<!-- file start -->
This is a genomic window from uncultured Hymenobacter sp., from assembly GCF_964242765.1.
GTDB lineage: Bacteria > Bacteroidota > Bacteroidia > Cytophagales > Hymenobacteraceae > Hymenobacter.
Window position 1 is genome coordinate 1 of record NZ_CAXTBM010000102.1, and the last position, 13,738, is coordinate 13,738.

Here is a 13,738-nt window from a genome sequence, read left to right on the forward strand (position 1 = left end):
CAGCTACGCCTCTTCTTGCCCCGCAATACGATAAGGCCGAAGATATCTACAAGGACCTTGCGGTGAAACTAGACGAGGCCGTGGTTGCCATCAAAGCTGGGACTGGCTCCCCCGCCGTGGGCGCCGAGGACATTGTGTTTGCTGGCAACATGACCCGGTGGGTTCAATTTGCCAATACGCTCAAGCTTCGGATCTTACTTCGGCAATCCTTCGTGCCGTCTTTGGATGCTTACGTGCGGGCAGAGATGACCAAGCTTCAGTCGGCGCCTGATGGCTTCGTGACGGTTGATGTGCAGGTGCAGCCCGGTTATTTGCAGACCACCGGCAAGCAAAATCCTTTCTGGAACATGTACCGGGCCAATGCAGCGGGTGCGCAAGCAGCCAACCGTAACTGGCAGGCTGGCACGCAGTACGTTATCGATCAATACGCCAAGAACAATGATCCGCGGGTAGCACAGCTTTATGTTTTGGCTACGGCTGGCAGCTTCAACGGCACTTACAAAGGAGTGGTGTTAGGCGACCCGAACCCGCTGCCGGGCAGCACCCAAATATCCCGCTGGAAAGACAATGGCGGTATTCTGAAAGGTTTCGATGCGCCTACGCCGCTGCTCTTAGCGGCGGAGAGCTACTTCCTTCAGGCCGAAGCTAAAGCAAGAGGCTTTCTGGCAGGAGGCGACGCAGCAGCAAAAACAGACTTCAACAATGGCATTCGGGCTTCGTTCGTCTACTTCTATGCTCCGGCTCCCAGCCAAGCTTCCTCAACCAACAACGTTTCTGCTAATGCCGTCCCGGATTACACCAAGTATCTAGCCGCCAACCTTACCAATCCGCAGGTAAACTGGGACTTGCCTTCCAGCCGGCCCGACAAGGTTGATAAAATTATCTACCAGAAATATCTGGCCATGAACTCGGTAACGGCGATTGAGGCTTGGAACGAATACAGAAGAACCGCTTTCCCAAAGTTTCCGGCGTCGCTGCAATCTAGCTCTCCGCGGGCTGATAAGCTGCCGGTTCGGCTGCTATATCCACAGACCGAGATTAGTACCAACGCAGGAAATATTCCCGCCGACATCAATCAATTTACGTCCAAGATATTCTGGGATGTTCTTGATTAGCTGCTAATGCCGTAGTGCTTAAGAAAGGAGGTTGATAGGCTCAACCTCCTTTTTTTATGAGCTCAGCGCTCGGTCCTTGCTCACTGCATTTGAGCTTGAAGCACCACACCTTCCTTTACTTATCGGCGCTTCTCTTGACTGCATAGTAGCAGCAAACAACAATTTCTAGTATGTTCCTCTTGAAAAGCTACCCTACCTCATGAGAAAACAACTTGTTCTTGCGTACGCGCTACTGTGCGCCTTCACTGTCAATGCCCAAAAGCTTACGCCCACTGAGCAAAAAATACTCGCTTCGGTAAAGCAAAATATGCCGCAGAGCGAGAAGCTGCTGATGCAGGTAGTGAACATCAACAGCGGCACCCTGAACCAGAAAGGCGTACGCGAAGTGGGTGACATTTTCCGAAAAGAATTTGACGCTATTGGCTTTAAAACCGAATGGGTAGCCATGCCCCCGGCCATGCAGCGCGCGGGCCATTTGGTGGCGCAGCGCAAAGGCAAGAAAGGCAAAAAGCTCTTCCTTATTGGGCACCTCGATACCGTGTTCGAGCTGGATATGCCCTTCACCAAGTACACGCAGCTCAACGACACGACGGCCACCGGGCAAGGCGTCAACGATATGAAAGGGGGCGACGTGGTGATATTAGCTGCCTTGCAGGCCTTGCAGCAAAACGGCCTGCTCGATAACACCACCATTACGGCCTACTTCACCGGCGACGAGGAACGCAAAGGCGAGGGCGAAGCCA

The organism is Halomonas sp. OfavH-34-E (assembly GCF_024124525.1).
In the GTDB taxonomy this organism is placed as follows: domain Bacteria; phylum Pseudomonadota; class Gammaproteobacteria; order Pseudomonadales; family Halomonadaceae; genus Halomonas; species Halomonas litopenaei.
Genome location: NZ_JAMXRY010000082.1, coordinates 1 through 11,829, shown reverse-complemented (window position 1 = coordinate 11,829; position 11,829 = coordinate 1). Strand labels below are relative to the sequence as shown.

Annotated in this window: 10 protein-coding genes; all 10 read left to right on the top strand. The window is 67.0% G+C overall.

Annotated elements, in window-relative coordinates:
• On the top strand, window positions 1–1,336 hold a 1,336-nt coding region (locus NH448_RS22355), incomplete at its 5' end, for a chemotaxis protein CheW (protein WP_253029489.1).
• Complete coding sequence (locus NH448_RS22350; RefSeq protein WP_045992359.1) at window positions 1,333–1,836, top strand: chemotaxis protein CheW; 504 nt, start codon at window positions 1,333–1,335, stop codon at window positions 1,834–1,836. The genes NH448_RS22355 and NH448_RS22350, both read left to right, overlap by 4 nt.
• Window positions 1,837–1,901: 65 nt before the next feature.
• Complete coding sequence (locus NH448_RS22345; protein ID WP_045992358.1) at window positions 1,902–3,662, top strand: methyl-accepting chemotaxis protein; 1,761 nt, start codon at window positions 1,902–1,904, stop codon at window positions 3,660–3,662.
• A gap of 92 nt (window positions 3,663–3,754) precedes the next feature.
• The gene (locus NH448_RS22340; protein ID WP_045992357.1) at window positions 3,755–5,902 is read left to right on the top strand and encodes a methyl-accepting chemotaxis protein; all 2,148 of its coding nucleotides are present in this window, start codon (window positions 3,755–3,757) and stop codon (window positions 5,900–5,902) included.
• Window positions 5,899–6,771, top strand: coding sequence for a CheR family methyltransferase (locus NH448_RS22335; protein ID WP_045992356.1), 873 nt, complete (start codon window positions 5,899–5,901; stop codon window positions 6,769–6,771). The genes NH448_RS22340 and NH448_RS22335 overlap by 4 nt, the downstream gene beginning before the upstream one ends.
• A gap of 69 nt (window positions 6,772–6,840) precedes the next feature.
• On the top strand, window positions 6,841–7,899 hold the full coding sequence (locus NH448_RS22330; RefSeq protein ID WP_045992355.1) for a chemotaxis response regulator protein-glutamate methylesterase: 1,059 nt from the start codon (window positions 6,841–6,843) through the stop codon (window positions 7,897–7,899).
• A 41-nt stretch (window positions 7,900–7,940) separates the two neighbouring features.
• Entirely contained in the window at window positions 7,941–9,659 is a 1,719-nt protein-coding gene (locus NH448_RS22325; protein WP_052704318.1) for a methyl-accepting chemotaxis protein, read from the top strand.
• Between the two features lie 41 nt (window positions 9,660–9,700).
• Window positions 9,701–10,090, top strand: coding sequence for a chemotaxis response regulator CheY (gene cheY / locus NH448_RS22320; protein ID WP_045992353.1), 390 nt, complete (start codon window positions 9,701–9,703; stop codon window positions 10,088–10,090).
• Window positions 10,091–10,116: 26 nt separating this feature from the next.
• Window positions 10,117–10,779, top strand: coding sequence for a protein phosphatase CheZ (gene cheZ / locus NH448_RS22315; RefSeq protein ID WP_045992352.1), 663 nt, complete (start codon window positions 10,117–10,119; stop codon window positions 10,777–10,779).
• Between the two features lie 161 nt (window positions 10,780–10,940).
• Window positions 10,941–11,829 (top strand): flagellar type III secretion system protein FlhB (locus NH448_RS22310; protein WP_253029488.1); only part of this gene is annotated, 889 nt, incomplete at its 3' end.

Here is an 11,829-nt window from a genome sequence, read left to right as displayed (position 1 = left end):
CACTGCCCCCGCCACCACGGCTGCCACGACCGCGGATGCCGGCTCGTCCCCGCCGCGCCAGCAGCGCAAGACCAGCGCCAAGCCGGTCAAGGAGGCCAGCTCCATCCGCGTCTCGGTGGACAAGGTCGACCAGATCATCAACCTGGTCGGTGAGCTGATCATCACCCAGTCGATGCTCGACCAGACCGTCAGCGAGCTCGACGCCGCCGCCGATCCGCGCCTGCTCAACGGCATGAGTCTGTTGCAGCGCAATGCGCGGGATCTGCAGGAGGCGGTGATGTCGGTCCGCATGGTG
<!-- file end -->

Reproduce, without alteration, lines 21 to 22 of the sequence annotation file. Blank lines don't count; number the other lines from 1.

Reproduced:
• Entirely contained in the window at window positions 7,941–9,659 is a 1,719-nt protein-coding gene (locus NH448_RS22325; protein WP_052704318.1) for a methyl-accepting chemotaxis protein, read from the top strand.
• Between the two features lie 41 nt (window positions 9,660–9,700).